Abdominal abscess

Introduction to abdominal abscess

An abdominal abscess is a pus-filled ‘bag’ located in any part of the abdomen. For instance, it can be formed close to the inner part of the abdominal wall, at the back of the abdomen, or around organs located in the abdomen such as the kidney, pancreas or the liver.

An abdominal abscess may be due to no obvious reason. They mostly are related to another event e.g. intestinal rupture, intra-abdominal surgery, and abdominal injury.

 

Causes of abdominal abscess

Abdominal bacterial infection: intestinal rupture, severe trauma, or intra-abdominal surgery can predispose the abdomen to bacterial invasion.

Medical conditions: Abscesses found within the abdomen (Intra-abdominal abscesses) can develop when the cavity in the abdomen or any of the organs found there becomes affected in some way. Ulcerative colitis or, Crohn’s disease, intestinal rupture, appendicitis, surgery or penetrating trauma can bring about the abdominal abscess.

Abscesses can also form in the retroperitoneum. This is called retroperitoneal abscesses. The retroperitoneum is the space between the spine and the abdominal cavity.

 

Abdominal abscess

Photo Credit: MedPic.org

 

Symptoms of an abdominal abscess

The following are general symptoms you should expect to see or experience when someone has an abdominal abscess; nausea and vomiting, fever, abdominal pain, appetite loss, and an unwell feeling.

Diagnosis of abdominal abscess

  • Abdominal ultrasound: It is usually the first diagnostic test undertaken. High-frequency sound waves are used to create images of abdominal organs.
  • Computerized tomography (CT) scans
  •  Magnetic Resonance Imaging (MRI).

 

Abdominal ultrasound

During an abdominal ultrasound, you will be required to lie on a table with your back. You will lie on your back so as to expose your abdomen. A clear, water-based gel will then be applied on the skin over your abdomen. A transducer, which is a handheld tool, is passed over your abdomen. With the transducer, the technician can view the structures in the abdominal region via the waves the transducer produces. The waves are interpreted using a computer.

 

Computerized tomography (CT) scans

A CT scan can display abdominal growths, localized abscesses, foreign objects in the body, ruptures, organs and abdominal growths.

A CT scan is a kind of X-ray that has the ability to show cross-sectional images of a particular area of the body. During the scan, you will lie flat on a table, which is positioned in the gantry. The gantry is a hole in the middle of the scanner.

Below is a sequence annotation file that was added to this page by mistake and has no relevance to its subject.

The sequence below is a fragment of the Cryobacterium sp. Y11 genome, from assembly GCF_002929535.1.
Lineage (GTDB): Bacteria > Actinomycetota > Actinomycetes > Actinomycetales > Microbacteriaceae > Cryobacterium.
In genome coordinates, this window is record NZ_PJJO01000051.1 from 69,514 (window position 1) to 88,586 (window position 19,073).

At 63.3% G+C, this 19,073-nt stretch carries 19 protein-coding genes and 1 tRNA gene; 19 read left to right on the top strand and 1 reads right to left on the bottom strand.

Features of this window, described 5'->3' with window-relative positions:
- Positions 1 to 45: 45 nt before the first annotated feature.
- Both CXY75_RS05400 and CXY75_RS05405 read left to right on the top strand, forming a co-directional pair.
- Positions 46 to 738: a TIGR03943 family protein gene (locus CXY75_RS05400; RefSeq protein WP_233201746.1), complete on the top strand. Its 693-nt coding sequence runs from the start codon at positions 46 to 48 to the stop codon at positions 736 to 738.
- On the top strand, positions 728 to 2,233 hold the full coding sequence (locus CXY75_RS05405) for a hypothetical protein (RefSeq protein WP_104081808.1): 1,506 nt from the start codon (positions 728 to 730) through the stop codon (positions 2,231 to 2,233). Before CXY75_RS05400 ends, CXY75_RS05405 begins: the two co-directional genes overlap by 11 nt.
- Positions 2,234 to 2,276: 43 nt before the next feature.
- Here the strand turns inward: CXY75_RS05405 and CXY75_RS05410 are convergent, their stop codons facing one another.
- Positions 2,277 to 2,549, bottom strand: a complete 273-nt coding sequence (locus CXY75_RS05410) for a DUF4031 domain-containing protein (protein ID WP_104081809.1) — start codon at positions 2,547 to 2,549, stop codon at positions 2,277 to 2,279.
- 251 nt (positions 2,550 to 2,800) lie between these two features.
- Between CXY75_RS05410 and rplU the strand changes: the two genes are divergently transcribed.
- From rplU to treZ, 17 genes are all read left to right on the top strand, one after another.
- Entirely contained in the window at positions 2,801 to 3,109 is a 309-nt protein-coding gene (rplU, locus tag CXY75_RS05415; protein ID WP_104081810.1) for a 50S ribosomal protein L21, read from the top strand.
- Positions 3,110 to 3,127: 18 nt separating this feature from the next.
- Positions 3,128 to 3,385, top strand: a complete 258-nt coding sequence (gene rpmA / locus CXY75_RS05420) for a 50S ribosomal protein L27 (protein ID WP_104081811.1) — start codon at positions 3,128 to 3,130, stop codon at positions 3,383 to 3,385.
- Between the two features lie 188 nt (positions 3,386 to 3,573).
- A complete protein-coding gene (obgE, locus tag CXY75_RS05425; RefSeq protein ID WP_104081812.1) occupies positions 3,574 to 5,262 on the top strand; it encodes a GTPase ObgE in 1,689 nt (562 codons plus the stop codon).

Images of your abdomen will be taken from various angles when the gantry begins to rotate around your abdomen. The doctor can then view the images and know what the problem is probably.

 

Magnetic resonance imaging (MRI)

The MRI machine is normally a long magnetic tube. It produces magnetic fields that surround your body and allows water molecules to be aligned.

When you are to be tested using MRI, you are expected to lie on a bed. This bed slides into the opening of the tube. This allows the machine to capture very clear, cross-sectional images of your abdomen using radio waves and large magnets. By this way, abdominal abnormalities in the tissues and organs can be diagnosed.

 

Abscess fluid sample analysis

When an abscess is detected, a fluid sample is obtained from it by your doctor for examination and better diagnosis.

 

Treatment of abdominal abscess

Needle drainage

A needle will be used to drain the pus in the abscess. This is one of the basic steps in treating an abdominal abscess. This is made possible by using either an ultrasound or a CT scan. These guide the doctor on where to insert the needle so as to get to the abscess. The fluid is then taken for further analysis. Upon analysis, the doctor will be better informed on the antibiotics (intravenous or oral), to prescribe.

 

Surgical approach

There are certain instances where an abdominal abscess will require a surgical aid. Surgery will usually be required in the following cases;

  1. When there is rupture of an organ,
  2. When the abscess needs to be more thoroughly cleaned,
  3. When the abscess is quite difficult to reach using a needle.

To conduct a surgical procedure on an abdominal abscess, you will be administered with a general anesthesia so you can be put you to sleep for the needed for the surgery. The surgeon then makes a cut in the abdomen, passes a needle through it and then drains the fluid using a tube attached to the needle.

Upon draining the abscess, it can take several days or weeks for healing to take place.

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